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Author Topic: Trouble ahead?  (Read 223 times)
chippyzip
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« on: August 29, 2018, 08:42:54 »

News from the BMF web site about the new "E10" fuel that could be hitting fuel stations in the UK. It makes very sobering reading, and although my 2014 X10 might be ok, I'm sure my 1970 Vespa Sprint Veloce, sure will have problems! https://www.bmf.co.uk/news/show/will-ethanol-blended-fuel-damage-my-motorcycle

Graham 
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Dave Milnes
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« Reply #1 on: August 29, 2018, 09:27:54 »

I doubt in the UK we will see much E10 as we do not produce enough crops to supply the industry, we can barely produce enough for the food industry. Fuel prices may actually drop when the tax isn't based on the cost of crude oil as much.
As for the loss of power, the same can be said of LPG but if you turn up the mixture a bit it is barely noticeable and the lower cost easily cancels this out still leaving large savings.
We have not jumped on the E5 bandwagon all that much in Europe let alone the UK so I have a feeling these articles in the press are being a bit pessimistic and still not allowing the actual truth to get in the way of a sensational story.
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Mike H
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« Reply #2 on: August 29, 2018, 11:10:12 »

I agree, scare-mongering just for a good shock-horror type story. Also dangerously inaccurate. Ethanol does not dissolve metals. It is simple alcohol, same as what you get in alcoholic drinks. As regards plastics, it can penetrate between the plastic molecules because is it a smaller molecule. True this can cause hoses and seals to disintegrate and plastic fuel tanks to swell*. As for rust in steel tanks, I'm pretty sure I've always seen some amount of rust in my tanks ever since I started biking. And is why you have fuel filters. Solution, use Viton hoses etc., and steel tanks. Sorted.

My biggest issue where carburettors were involved has been the 'fall-out' of hard green or brown crud that deposits in the float chamber and clogs up jets, when the petrol dries out. But I'm sure it's not ethanol doing that, but I don't know what it is. Bottom line is, modern petrol is not made to be compatible with carburettors any more, so problems can be expected. It got so I used to drain the float bowls if the bike(s) were going to be left for longer than say a week. Which is a bit of a chore.

Latterly I solved my carburettor problems by totally switching to EFI vehicles.


(* This is a massive problem with e.g. Moto Guzzi's from about 15 years ago or so. So much so factory has switched back to steel tanks for their newer models. What happens is, literally you just take the (plastic) tank off for whatever reason, then it won't go back on! It's too long! A couple of owners of older ones have asked on the forums whether it's possible to 'upgrade' an older model with a steel tank. Unfortunately also needs newer style fuel pump so not cheap or simple.)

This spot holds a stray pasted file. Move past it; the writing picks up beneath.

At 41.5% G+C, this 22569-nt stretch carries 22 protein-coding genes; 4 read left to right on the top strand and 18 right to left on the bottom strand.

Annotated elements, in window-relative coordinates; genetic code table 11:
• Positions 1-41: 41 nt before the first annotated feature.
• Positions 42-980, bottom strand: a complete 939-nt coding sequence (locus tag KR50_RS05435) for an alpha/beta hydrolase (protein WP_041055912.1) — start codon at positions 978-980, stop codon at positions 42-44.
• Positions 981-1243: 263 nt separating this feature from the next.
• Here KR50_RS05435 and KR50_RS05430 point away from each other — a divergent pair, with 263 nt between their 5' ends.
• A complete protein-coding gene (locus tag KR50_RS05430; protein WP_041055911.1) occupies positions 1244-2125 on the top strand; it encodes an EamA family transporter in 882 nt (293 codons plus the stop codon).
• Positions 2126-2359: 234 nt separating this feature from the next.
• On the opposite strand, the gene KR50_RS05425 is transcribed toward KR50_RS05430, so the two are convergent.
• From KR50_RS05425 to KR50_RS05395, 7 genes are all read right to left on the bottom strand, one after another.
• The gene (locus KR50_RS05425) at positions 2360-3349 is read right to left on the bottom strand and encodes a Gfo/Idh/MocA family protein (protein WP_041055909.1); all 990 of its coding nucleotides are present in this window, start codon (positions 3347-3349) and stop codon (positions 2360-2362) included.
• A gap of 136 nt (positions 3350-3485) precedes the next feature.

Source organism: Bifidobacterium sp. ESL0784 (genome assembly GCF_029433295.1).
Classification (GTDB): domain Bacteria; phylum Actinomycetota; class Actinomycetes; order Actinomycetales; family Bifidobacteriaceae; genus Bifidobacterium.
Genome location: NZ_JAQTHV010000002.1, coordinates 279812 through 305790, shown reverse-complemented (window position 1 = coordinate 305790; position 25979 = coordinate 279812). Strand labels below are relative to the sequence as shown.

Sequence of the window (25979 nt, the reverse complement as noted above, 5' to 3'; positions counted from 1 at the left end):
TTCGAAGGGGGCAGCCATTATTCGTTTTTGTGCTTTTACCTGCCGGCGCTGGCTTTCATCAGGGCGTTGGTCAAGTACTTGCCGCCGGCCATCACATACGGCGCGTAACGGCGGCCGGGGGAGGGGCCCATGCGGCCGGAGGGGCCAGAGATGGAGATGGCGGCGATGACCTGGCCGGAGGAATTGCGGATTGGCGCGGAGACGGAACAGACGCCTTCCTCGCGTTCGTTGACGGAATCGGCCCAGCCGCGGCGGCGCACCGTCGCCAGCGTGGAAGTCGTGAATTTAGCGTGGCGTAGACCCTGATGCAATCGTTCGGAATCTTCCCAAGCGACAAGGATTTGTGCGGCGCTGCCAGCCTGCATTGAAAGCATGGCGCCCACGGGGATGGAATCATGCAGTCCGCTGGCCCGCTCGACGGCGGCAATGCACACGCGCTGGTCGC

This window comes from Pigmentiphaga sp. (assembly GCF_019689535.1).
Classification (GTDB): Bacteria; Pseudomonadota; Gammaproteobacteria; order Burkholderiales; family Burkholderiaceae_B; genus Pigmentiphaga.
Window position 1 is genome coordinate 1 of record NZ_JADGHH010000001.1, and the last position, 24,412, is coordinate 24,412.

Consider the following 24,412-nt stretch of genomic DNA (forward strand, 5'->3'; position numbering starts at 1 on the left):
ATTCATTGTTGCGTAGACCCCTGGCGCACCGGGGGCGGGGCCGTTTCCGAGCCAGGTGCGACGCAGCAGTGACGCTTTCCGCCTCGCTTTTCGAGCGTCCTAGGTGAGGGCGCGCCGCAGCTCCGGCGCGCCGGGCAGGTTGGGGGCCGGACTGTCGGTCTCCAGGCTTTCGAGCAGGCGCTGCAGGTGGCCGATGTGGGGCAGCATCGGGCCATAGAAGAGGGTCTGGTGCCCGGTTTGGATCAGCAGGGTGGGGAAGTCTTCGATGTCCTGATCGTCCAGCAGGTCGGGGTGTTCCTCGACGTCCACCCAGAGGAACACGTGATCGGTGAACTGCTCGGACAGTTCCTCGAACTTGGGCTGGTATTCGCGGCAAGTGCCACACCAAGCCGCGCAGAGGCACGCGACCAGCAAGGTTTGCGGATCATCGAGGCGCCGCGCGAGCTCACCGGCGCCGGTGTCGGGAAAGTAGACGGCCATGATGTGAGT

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JohnF
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« Reply #3 on: August 31, 2018, 21:29:44 »

Regardless of whether it dissolves plastics etc. If it’s not appropriate, don’t use it! Here in France we have three pumps for petrol - 95 - 98 - E10, and then diesel. Surely tis quite simple? The E10 pump has a label telling you what vehicles can use it.
Sounds like an end of summer beat up. John
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Mike H
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« Reply #4 on: September 01, 2018, 12:47:52 »

Unfortunately it's very confusing in the UK. Pumps are not marked, except with the BS (British Standard) number, but looking it up, it only says "may contain 5% ethanol" - from the AA:

1. At this level there’s no issue of compatibility with car fuel systems and no need to mark pumps to tell customers that the fuel may contain biofuel. (my italics)
2. This doesn’t mean that all fuel actually contains 5% biofuel, only that it may contain anywhere between none and 5%.

E10 – petrol with up to 10% Ethanol.
3. In March 2013 the maximum level of Ethanol allowed in petrol increased from 5% to 10% by volume.

"any petrol containing more than 5% Ethanol must be clearly labelled on the pump as ‘unleaded petrol 95 E10’."

Can't remember seeing any yet.

Another 'myth' is 97 octane (what we call 'Super', 'Ultimate', etc.) is ethanol free. Personally I don't believe it, or if it is, it won't be for much longer I'm thinking.





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« Reply #5 on: September 01, 2018, 12:53:26 »

PS: I should mention the people who have had problems with swelling tanks, disintegrating hoses etc., have done so with the 5%. Hence the problem of not knowing whether a particular petrol pump will include ethanol or not. And it's all very well saying the super is OK to use because it's ethanol free, but it's not suitable for all engines.

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Derek
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« Reply #6 on: September 05, 2018, 05:23:23 »

http://www.fema-online.eu/website/index.php/2018/09/04/fuel-labelling/
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